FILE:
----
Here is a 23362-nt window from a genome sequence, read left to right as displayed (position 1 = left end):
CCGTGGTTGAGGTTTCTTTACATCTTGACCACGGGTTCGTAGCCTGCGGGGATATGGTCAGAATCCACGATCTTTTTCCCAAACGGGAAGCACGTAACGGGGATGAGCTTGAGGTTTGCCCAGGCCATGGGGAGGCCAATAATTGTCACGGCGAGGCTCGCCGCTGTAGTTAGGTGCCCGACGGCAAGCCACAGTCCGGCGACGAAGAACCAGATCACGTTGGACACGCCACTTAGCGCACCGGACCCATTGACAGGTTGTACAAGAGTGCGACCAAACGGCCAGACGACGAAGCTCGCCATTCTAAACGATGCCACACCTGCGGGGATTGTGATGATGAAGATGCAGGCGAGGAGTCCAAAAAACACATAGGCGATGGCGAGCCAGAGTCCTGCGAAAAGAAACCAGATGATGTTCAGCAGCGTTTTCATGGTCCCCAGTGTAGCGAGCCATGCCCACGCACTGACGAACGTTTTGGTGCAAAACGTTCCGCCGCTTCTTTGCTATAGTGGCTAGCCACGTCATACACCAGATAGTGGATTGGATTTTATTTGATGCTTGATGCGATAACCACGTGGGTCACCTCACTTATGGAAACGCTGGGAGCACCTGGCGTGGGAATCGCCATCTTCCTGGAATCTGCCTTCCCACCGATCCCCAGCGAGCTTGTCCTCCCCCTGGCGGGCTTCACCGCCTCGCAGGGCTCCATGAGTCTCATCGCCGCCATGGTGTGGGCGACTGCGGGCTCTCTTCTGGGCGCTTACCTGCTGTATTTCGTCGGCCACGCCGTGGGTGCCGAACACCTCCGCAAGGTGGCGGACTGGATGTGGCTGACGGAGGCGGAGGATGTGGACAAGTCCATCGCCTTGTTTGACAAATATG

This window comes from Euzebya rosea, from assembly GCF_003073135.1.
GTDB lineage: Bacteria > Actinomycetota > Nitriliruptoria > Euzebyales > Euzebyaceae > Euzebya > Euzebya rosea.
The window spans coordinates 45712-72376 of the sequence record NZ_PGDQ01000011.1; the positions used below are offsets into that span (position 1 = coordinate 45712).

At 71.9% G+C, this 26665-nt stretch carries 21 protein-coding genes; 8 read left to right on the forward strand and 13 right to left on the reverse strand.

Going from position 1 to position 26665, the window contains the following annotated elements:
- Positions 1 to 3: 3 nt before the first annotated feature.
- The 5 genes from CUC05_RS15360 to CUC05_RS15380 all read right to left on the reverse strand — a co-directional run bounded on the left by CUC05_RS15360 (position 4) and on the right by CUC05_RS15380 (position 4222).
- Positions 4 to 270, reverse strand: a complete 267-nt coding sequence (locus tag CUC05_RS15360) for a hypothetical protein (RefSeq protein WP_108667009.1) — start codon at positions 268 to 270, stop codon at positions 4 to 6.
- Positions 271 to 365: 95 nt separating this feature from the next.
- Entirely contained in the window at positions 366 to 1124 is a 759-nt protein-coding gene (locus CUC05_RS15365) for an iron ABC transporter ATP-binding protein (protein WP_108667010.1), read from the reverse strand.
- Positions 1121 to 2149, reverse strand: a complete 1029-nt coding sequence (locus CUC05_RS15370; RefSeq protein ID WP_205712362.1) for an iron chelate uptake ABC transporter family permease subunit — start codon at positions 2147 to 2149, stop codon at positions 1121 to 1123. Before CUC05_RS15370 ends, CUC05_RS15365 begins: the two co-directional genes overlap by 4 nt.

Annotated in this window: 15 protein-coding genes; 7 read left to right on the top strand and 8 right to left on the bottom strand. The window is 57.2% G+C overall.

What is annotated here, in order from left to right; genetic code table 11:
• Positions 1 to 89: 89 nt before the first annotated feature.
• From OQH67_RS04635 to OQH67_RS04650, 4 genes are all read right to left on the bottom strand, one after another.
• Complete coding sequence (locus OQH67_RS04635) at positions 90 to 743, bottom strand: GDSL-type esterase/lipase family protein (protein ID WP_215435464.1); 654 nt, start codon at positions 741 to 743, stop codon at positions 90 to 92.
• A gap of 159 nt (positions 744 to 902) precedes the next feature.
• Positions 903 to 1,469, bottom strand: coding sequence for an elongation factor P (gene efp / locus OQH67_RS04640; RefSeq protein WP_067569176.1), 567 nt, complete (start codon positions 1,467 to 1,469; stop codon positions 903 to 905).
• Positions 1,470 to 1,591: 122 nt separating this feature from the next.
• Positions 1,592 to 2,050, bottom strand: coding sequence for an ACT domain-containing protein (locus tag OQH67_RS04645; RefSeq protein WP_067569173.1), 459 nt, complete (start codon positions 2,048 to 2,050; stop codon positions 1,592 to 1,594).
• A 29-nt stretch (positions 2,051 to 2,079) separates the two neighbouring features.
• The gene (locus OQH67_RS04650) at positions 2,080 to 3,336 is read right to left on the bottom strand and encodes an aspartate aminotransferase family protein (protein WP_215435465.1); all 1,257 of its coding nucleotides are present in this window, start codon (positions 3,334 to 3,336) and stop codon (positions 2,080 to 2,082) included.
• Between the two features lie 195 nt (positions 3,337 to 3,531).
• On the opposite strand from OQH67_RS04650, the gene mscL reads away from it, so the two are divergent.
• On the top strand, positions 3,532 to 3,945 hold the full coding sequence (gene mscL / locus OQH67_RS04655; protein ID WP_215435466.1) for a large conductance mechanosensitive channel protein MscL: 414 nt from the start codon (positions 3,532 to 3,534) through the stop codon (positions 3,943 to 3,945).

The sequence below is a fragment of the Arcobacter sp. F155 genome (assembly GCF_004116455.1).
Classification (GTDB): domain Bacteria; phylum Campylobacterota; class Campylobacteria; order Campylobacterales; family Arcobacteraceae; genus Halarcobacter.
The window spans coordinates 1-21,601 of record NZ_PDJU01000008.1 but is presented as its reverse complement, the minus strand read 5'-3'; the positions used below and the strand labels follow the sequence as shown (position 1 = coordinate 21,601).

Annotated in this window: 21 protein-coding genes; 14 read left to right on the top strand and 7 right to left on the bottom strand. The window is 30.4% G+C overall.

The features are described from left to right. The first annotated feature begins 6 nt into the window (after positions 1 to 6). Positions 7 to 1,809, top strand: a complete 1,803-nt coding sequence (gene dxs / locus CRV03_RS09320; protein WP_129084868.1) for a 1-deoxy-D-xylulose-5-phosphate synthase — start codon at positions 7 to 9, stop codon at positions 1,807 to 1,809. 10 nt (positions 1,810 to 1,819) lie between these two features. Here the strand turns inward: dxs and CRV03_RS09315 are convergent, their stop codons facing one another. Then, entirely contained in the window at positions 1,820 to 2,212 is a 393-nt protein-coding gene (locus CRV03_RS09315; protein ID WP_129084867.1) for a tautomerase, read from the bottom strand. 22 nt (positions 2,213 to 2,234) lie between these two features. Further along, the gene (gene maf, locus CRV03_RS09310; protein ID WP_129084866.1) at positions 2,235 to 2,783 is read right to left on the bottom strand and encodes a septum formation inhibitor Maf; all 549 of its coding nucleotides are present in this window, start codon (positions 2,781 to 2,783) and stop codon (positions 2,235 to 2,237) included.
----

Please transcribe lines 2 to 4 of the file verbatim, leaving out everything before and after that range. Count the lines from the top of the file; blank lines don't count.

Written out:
CCGTGGTTGAGGTTTCTTTACATCTTGACCACGGGTTCGTAGCCTGCGGGGATATGGTCAGAATCCACGATCTTTTTCCCAAACGGGAAGCACGTAACGGGGATGAGCTTGAGGTTTGCCCAGGCCATGGGGAGGCCAATAATTGTCACGGCGAGGCTCGCCGCTGTAGTTAGGTGCCCGACGGCAAGCCACAGTCCGGCGACGAAGAACCAGATCACGTTGGACACGCCACTTAGCGCACCGGACCCATTGACAGGTTGTACAAGAGTGCGACCAAACGGCCAGACGACGAAGCTCGCCATTCTAAACGATGCCACACCTGCGGGGATTGTGATGATGAAGATGCAGGCGAGGAGTCCAAAAAACACATAGGCGATGGCGAGCCAGAGTCCTGCGAAAAGAAACCAGATGATGTTCAGCAGCGTTTTCATGGTCCCCAGTGTAGCGAGCCATGCCCACGCACTGACGAACGTTTTGGTGCAAAACGTTCCGCCGCTTCTTTGCTATAGTGGCTAGCCACGTCATACACCAGATAGTGGATTGGATTTTATTTGATGCTTGATGCGATAACCACGTGGGTCACCTCACTTATGGAAACGCTGGGAGCACCTGGCGTGGGAATCGCCATCTTCCTGGAATCTGCCTTCCCACCGATCCCCAGCGAGCTTGTCCTCCCCCTGGCGGGCTTCACCGCCTCGCAGGGCTCCATGAGTCTCATCGCCGCCATGGTGTGGGCGACTGCGGGCTCTCTTCTGGGCGCTTACCTGCTGTATTTCGTCGGCCACGCCGTGGGTGCCGAACACCTCCGCAAGGTGGCGGACTGGATGTGGCTGACGGAGGCGGAGGATGTGGACAAGTCCATCGCCTTGTTTGACAAATATG

This window comes from Euzebya rosea, from assembly GCF_003073135.1.
GTDB lineage: Bacteria > Actinomycetota > Nitriliruptoria > Euzebyales > Euzebyaceae > Euzebya > Euzebya rosea.